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Everyone should applaud last month's arrest of Sven Jaschan, the German wunderkind who created the Sasser worm. It's a tremendous victory, to be sure, for digital G-men who rarely get their malware-creating man.
Without a doubt, there's no justification for creating and releasing malicious code like Sasser. The standard defense of "I was only trying to improve security by showing companies how weak their security is," is bunk. Viruses and worms cost corporations hundreds of millions of dollars each year in AV defenses and inflict billions of dollars in damages.
Nevertheless, we're compelled to recognize the benefits for the enterprise community of the rapid-fire release of new viruses and worms.
Many security teams are paying more attention to vulnerability announcements, intelligence reports and patch releases than in years past.
Gone are the days when security crews could leisurely update their defenses. Last summer's Blaster worm appeared just 26 days after the release of the RPC-DCOM vulnerability. Jaschan's Sasser was in the wild 17 days after the announcement of the LSASS buffer overflow. And the Witty worm was out in two days.
According to security vendor Foundstone, the average time between vulnerabilities being publicly disclosed and malware appearing in the wild has shrunk from an average 9.5 months in 1999 to a mere 10 days this year. Enterprises simply have no choice but to immediately update their AV, implement interim protections and patch their systems. The consequences for inaction are lost revenue, resources, productivity and reputation.
Enterprises know they can't rely on AV scanners alone to defend them against infections. In fact, Information Security's bakeoff of 10 leading AV solutions found that most aren't providing the protection we think they are.
As a result, enterprise malware vigilance is spiking. Many security teams are paying more attention to vulnerability announcements, intelligence reports and patch releases than in years past. They have contingency plans for quickly deploying patches--although some are sacrificing testing in favor of speed. They're rapidly implementing synergistic defenses, such as traffic monitoring tools, automated network segmentation and endpoint security products.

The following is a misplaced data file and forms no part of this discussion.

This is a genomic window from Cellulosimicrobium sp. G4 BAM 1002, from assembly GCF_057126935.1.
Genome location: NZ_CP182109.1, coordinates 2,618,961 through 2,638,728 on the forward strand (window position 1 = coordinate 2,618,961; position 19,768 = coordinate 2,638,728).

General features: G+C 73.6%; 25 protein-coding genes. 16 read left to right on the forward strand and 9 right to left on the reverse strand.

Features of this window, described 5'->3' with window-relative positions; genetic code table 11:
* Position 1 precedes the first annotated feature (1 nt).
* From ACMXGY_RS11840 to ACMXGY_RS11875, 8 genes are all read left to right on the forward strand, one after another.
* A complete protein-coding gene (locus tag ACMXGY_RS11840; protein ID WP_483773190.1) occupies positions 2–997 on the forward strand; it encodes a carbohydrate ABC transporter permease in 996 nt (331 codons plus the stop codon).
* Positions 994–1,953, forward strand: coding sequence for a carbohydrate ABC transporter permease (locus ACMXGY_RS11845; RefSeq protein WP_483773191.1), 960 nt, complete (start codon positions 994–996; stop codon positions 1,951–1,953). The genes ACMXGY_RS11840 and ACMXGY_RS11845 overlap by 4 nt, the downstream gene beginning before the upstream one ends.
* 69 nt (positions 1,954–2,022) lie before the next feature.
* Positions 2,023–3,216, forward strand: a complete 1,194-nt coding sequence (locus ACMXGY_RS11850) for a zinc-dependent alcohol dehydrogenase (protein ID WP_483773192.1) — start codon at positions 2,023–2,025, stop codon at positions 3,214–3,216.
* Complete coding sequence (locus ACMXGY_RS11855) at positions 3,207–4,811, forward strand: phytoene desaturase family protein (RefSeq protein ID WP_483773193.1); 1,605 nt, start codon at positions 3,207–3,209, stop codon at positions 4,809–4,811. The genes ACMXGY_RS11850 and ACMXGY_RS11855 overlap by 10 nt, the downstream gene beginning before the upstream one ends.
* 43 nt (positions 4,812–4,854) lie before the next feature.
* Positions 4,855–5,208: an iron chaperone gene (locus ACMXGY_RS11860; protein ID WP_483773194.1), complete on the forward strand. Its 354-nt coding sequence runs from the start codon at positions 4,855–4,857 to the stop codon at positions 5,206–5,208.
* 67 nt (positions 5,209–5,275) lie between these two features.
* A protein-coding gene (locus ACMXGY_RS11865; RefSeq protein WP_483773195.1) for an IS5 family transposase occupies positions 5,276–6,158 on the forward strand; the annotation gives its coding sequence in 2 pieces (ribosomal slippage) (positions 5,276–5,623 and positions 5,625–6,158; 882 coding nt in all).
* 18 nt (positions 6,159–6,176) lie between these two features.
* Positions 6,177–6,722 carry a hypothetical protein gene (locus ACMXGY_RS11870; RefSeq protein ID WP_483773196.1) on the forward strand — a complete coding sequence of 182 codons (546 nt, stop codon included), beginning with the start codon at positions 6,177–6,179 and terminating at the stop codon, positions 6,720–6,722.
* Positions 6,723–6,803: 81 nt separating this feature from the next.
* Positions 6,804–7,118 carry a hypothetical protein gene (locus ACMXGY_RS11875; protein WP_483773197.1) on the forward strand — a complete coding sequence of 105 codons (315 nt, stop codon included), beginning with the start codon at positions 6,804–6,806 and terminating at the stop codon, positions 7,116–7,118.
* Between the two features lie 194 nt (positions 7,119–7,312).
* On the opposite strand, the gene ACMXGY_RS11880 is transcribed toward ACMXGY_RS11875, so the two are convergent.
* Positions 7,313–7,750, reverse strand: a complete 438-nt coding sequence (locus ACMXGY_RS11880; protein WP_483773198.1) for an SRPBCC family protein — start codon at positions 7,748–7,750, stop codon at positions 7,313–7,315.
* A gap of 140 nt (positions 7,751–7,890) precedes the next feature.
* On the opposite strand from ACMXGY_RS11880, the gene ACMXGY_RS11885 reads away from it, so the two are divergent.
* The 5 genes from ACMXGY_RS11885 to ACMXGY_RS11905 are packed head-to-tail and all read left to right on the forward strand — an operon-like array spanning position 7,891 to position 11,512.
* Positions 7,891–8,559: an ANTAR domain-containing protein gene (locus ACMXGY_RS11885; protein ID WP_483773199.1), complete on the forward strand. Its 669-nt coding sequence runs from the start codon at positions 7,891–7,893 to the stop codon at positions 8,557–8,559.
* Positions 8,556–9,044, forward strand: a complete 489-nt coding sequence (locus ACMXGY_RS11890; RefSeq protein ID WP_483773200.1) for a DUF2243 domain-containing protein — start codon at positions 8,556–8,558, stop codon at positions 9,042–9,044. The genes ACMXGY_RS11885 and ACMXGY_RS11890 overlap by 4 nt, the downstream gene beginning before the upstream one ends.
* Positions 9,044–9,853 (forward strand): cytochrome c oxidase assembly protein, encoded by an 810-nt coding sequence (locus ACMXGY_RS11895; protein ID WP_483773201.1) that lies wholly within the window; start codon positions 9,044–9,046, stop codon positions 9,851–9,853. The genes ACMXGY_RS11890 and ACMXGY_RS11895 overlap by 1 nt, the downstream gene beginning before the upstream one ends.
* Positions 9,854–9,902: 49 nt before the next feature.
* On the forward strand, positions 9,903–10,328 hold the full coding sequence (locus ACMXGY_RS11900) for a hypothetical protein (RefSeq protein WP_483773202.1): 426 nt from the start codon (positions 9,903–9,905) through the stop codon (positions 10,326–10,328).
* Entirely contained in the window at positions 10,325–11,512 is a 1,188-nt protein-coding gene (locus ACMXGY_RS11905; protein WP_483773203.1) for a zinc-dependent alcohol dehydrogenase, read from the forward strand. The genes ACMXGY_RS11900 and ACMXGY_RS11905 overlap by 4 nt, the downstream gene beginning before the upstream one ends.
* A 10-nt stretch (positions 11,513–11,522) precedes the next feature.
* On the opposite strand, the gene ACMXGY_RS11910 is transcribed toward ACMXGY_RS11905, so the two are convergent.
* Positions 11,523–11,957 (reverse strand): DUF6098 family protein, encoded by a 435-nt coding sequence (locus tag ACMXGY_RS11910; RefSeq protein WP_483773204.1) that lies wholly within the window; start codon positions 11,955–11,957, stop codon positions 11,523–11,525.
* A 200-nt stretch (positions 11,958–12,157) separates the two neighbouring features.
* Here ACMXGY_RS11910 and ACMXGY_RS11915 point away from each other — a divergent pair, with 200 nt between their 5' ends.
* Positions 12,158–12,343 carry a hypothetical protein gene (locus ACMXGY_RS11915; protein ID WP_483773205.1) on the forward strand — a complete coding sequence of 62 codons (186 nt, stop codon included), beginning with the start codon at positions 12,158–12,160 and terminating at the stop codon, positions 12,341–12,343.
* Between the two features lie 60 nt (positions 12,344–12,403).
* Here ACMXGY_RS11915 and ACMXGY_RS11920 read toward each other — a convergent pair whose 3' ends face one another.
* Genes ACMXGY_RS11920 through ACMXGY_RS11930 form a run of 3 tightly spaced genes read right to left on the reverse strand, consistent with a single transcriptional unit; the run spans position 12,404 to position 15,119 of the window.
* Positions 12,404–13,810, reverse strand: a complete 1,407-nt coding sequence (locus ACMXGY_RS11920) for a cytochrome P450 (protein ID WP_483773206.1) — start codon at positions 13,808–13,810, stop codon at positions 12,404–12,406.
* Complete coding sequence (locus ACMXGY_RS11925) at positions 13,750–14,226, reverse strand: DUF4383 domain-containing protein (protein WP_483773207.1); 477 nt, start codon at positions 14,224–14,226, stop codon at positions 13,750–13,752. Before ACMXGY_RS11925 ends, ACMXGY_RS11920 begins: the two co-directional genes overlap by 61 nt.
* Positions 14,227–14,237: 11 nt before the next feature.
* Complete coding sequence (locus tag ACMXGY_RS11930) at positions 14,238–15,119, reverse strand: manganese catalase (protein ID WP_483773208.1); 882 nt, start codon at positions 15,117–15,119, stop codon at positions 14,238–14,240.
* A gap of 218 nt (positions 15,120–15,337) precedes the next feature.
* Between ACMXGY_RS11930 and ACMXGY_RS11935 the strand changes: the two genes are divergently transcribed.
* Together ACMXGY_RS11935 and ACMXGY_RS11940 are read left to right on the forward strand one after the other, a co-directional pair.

Malware writers are contributing to enterprise AV defenses by rushing to release immature, unsophisticated code. Most initial malware releases are sloppy and more remarkable for just working than for what they do or intend to do. State-of-the-art malware writing hasn't advanced all that much since Code Red and Nimda. But, the rapid appearance of immature worms gives software vendors motivation for expediting the development of patches and signatures before more sinister stuff is devised. The antibodies are usually in place by the time the really dangerous variants appear.
This is a continuation of the arms race in which we've engaged with these Mountain Dew-swilling hackers for the past 20 years. But it's forcing us to produce better security solutions, develop better policies and procedures and maintain a high state of awareness--which will even help against the dreaded zero-day exploit.
Would more arrests like Jaschan's and an end to malware be better? Naturally, yes. But let's relish the other unintentional benefits--malware writers are keeping us on our toes for the better.
Lawrence M. Walsh is the executive editor for Information Security magazine.
This was first published in June 2004